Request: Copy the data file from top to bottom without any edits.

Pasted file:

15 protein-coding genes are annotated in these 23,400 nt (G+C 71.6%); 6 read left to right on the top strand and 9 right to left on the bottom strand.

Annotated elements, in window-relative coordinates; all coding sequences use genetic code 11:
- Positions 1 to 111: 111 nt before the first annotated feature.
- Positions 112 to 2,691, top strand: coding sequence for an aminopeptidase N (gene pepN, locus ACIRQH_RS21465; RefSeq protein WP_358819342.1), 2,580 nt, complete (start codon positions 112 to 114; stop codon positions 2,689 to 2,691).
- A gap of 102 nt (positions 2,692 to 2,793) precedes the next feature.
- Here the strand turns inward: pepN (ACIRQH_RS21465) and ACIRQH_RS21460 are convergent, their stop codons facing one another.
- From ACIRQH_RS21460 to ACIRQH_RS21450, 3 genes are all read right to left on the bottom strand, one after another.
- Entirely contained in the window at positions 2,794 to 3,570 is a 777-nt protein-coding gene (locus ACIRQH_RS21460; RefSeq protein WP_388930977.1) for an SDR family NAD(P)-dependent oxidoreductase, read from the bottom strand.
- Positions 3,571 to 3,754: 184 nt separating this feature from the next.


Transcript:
15 protein-coding genes are annotated in these 23,400 nt (G+C 71.6%); 6 read left to right on the top strand and 9 right to left on the bottom strand.

Annotated elements, in window-relative coordinates; all coding sequences use genetic code 11:
- Positions 1 to 111: 111 nt before the first annotated feature.
- Positions 112 to 2,691, top strand: coding sequence for an aminopeptidase N (gene pepN, locus ACIRQH_RS21465; RefSeq protein WP_358819342.1), 2,580 nt, complete (start codon positions 112 to 114; stop codon positions 2,689 to 2,691).
- A gap of 102 nt (positions 2,692 to 2,793) precedes the next feature.
- Here the strand turns inward: pepN (ACIRQH_RS21465) and ACIRQH_RS21460 are convergent, their stop codons facing one another.
- From ACIRQH_RS21460 to ACIRQH_RS21450, 3 genes are all read right to left on the bottom strand, one after another.
- Entirely contained in the window at positions 2,794 to 3,570 is a 777-nt protein-coding gene (locus ACIRQH_RS21460; RefSeq protein WP_388930977.1) for an SDR family NAD(P)-dependent oxidoreductase, read from the bottom strand.
- Positions 3,571 to 3,754: 184 nt separating this feature from the next.